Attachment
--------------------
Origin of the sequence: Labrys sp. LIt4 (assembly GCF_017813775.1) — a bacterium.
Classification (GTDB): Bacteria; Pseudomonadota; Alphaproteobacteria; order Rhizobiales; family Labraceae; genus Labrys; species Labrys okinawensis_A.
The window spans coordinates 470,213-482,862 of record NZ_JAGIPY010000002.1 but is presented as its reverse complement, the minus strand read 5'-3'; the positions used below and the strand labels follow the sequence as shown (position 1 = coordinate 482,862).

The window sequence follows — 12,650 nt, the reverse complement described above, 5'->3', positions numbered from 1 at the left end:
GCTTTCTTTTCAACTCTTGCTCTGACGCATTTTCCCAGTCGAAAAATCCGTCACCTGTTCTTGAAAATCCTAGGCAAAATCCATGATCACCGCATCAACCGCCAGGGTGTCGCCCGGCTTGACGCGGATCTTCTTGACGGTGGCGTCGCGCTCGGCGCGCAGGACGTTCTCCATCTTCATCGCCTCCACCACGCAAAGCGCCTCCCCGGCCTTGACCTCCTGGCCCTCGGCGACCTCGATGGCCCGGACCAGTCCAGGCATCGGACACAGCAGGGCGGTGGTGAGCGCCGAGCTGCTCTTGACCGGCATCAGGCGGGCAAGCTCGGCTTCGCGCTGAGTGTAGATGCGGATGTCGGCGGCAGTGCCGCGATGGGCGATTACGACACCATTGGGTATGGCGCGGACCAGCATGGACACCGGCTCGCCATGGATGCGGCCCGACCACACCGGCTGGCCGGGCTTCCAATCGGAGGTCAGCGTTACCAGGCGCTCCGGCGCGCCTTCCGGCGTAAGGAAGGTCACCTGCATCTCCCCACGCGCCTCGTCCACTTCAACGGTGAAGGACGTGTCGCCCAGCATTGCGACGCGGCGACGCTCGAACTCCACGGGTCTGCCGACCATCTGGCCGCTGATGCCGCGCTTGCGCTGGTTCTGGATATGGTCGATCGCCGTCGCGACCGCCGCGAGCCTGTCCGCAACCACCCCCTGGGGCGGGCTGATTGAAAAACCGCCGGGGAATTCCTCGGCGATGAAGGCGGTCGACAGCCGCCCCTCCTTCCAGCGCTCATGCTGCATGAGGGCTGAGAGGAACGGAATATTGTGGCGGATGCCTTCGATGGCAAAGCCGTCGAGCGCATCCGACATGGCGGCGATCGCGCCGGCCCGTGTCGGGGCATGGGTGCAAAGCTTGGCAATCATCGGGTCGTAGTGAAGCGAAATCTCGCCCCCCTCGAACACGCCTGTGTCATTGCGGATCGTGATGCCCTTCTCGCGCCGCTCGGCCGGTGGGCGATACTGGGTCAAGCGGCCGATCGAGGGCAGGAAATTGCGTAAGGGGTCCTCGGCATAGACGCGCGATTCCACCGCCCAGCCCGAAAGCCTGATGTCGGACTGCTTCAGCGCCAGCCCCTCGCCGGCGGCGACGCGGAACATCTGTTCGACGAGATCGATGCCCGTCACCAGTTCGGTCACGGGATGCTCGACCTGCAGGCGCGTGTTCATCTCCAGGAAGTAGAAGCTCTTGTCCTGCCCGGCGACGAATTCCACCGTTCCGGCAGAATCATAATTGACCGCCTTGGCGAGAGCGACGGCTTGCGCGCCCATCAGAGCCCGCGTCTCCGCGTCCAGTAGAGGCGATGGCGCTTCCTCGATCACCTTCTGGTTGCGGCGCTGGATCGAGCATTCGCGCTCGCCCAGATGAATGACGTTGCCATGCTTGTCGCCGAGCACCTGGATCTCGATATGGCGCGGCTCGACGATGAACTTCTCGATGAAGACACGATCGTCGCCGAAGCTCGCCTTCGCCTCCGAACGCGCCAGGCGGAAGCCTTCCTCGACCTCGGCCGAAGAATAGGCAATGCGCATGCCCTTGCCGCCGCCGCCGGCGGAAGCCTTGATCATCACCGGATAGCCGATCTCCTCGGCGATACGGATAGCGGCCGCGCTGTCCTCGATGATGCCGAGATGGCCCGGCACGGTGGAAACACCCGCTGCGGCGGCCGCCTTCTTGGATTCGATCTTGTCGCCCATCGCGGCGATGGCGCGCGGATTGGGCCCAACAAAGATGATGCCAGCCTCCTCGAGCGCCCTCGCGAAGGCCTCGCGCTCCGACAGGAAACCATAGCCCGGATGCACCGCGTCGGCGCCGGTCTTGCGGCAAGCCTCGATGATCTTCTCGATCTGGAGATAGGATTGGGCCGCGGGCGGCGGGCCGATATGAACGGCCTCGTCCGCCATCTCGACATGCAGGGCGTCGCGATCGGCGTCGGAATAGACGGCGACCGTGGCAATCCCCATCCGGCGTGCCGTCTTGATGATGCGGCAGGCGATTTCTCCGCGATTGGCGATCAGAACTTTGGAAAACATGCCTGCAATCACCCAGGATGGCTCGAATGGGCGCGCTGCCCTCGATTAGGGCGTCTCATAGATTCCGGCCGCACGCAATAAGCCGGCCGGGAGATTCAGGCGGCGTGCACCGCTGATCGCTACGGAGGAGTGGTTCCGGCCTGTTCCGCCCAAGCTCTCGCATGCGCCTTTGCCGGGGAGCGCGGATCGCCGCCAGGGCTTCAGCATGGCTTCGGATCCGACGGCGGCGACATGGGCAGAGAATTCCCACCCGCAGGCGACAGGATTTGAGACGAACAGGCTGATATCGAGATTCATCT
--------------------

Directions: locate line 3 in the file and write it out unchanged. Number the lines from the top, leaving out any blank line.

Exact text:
The window spans coordinates 470,213-482,862 of record NZ_JAGIPY010000002.1 but is presented as its reverse complement, the minus strand read 5'-3'; the positions used below and the strand labels follow the sequence as shown (position 1 = coordinate 482,862).